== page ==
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Efficiency, Ethics of 1978 Independent Counsel Law Questioned : Congress: Critics who want to kill the measure cite the $33-million Iran-Contra case as example of excess.

September 20, 1992|RONALD J. OSTROW and ROBERT L. JACKSON | TIMES STAFF WRITERS

WASHINGTON — In the aftermath of the Watergate scandal, a formal process for investigating executive branch abuses was enacted by Congress to ensure that no President would come as close as Richard M. Nixon had in placing official wrongdoing above the law.

But now, 14 years after the special prosecutor provisions were adopted as part of the Ethics in Government Act of 1978, critics are fighting to kill the law. Unless Congress votes to reauthorize the act, it will expire in December.

The critics contend that special prosecutors, known today as independent counsels, represent a noble experiment that did not work. They say the process has proved too costly, has achieved paltry results and has made criminal cases out of political judgment calls. They argue that seemingly interminable investigations have damaged innocent individuals and have permitted--even encouraged--independent counsels to operate free of the restraints that apply to other federal prosecutors.

"The problem with the (independent counsel) statute now is that there's no accountability," Atty. Gen. William P. Barr said. "Individuals are set up as a power unto themselves. There have to be some constraints."

Advocates of the law insist that such a mechanism remains the only hope for impartial justice when the conduct of high government officials is called into question.

The independent counsel law "serves an essential role in helping maintain public confidence in the administration of justice," said Samuel Dash, a Georgetown University law professor who served as chief counsel of the Senate Watergate committee.

Perhaps the most celebrated--and criticized--case is the Iran-Contra investigation headed by independent counsel Lawrence E. Walsh. While the Iran-Contra probe produced more indictments and convictions than any other, it also consumed the most time and money--nearly six years and $33 million. Walsh called a halt to the inquiry Thursday.

Walsh's probe was stymied in part by the inability of prosecutors to crack the shield of "national security" that prevented them from presenting key evidence about the Ronald Reagan Administration's arms sales to Iran and the diversion of profits to Nicaraguan Contras.

Critics also cite other, lesser-known investigations as examples of independent counsel excesses.

One involved Theodore B. Olson, a senior Justice Department official in the Reagan Administration who was accused of misleading Congress in 1983 about the handling of documents involved in an Environmental Protection Agency scandal over alleged mishandling of the federal Superfund program to clean up toxic waste.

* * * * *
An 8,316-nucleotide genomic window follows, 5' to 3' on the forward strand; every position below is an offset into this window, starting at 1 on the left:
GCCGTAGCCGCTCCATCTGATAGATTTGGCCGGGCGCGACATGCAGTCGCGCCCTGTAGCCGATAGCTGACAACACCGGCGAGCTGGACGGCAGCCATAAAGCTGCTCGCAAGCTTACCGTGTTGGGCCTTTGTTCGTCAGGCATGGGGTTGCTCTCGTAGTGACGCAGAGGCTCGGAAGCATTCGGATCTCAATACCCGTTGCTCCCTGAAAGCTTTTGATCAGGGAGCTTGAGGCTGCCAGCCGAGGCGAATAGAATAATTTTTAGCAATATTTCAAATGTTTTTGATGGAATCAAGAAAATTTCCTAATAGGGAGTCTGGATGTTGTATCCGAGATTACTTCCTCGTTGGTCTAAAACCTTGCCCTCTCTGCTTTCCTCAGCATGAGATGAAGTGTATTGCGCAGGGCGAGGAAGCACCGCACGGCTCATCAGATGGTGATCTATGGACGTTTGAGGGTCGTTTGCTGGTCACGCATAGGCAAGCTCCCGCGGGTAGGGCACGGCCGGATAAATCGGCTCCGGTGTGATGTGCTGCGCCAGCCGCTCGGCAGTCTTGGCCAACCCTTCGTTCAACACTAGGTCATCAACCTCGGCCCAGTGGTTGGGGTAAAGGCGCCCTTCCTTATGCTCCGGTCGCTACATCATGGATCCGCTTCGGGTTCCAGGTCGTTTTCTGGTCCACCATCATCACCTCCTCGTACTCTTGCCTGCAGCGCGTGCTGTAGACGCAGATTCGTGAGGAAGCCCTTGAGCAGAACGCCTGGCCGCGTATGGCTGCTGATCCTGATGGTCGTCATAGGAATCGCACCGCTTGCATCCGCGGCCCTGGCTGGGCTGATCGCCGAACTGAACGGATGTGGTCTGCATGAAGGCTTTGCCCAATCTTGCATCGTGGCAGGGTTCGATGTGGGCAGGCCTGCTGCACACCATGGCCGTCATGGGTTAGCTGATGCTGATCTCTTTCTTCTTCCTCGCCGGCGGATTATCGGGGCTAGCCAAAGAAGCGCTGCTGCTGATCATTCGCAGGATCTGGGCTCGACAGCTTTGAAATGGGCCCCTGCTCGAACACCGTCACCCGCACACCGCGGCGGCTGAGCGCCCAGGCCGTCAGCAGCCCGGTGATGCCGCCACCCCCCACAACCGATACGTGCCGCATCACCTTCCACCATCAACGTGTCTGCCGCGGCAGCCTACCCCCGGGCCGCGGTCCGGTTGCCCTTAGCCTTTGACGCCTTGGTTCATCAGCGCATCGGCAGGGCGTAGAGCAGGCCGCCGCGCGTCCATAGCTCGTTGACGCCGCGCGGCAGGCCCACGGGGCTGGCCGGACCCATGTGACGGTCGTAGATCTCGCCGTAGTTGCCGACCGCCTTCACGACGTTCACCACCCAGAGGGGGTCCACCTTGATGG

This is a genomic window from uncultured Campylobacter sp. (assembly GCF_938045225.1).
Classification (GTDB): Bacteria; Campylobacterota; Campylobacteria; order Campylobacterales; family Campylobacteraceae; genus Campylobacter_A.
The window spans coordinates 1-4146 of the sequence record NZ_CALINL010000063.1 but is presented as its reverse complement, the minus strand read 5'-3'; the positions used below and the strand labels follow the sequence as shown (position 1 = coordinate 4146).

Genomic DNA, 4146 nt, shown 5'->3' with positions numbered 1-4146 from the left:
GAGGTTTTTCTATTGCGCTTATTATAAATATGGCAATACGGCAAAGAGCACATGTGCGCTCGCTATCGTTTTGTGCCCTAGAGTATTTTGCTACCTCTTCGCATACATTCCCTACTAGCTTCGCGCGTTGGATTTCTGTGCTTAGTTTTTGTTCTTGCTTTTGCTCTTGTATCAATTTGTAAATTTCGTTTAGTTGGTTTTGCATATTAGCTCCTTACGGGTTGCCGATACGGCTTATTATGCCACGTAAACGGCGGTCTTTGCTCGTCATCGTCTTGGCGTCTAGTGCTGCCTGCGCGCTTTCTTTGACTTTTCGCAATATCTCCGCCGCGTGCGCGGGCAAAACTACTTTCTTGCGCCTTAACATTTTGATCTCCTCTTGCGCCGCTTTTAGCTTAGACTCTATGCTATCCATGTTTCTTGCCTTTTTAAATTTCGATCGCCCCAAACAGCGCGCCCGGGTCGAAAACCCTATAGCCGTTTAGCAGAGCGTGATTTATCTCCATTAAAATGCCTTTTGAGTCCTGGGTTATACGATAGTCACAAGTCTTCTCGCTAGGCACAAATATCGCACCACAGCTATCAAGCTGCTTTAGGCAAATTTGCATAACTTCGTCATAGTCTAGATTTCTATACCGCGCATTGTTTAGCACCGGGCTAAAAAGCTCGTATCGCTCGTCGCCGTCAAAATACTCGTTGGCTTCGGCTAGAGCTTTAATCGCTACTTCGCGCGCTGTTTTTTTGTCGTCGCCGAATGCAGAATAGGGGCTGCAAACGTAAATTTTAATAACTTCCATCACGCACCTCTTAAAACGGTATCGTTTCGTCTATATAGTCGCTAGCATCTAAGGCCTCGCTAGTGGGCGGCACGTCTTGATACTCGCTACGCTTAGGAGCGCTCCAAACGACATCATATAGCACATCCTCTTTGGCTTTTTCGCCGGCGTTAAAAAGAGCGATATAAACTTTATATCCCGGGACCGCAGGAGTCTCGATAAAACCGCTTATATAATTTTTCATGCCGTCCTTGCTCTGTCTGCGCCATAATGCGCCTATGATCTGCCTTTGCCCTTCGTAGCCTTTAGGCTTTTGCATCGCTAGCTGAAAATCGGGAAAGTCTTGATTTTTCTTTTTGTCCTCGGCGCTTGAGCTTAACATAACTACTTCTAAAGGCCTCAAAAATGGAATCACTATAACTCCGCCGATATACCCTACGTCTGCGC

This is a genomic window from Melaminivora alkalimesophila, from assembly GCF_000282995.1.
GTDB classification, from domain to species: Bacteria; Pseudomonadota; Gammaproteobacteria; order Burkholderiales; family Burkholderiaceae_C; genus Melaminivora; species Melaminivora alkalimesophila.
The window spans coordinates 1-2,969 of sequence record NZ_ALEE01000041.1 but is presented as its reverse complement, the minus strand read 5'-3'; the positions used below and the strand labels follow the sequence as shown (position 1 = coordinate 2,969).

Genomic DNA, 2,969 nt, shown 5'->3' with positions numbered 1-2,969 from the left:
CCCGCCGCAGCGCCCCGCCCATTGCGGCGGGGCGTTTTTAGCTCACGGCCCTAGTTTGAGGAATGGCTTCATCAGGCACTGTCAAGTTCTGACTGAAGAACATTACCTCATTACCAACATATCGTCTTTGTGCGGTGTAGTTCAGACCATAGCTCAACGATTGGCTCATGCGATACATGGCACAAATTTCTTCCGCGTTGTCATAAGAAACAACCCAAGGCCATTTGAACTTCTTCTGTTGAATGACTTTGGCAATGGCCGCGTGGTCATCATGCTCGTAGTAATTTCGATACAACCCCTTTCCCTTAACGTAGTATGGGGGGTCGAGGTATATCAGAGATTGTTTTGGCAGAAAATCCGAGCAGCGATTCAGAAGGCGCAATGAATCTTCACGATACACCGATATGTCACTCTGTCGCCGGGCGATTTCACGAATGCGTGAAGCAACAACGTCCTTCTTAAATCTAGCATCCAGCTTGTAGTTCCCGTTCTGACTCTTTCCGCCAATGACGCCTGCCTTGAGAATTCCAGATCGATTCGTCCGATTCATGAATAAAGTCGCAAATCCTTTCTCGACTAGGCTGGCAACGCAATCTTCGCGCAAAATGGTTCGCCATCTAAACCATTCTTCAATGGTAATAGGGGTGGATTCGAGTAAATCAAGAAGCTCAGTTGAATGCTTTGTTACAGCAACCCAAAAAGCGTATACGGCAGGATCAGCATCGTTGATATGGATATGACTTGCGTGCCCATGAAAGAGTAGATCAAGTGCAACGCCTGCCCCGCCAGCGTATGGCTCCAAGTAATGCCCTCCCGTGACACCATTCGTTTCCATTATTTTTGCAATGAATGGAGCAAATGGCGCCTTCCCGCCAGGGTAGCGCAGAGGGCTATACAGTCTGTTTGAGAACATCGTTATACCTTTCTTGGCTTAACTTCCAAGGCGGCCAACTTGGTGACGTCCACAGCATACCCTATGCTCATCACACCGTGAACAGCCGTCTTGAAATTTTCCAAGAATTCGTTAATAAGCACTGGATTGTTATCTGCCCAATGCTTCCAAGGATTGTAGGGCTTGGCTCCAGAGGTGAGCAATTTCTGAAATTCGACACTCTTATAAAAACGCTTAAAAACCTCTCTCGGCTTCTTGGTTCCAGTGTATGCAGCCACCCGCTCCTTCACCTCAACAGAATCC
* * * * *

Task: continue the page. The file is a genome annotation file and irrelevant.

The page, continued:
The investigation lasted nearly three years. During that time Olson took to jogging by flashlight in the middle of the night to prevent the process from "consuming me emotionally." Eventually, he was exonerated.

Some of the law's defenders concede that the present system needs new safeguards. But they say the years since Watergate have been replete with instances, topped by the Iran-Contra affair, of high government officials violating federal laws or using their power to protect individuals whose conduct has been called into question.

Defenders of the law argue that only a prosecutor independent of the Justice Department has the credibility to investigate such politically sensitive allegations and to decide whether or not to bring charges. Indeed, veteran prosecutors say that deciding not to prosecute is often tougher than electing to file charges.

The very difficulties that Walsh and other independent counsel have sometimes encountered in building cases is in itself proof of the need for the current system or something like it, defenders say. Without the law, they argue, high officials could abuse their offices with little fear of being called to account.

"The independent counsel statute is essential to having a fair and publicly credible system for ensuring that the highest-level officials in the executive branch are held accountable for criminal wrongdoing and are subject to the rule of law," declared Common Cause, the citizens lobby, in a recent fund-raising letter.

The concept of calling in a prosecutor from outside the system to probe major Administration figures predates the 1978 ethics law. Indeed, the two greatest White House scandals of this century--Teapot Dome and Watergate--were investigated by special prosecutors appointed by presidents under public pressure.

Teapot Dome, which came to characterize the cronyism and corruption of the Warren G. Harding Administration, involved the secret leasing of Naval petroleum reserve lands by Interior Secretary Albert B. Fall to private companies. The scandal was uncovered by a Senate committee after Harding's death in 1923.

Fall tried to defend his actions, but the public was outraged by disclosures that he had accepted $400,000 from oilmen to whom he had awarded the leases. Harding's successor, Calvin Coolidge, was forced to appoint special prosecutors to examine the affair.

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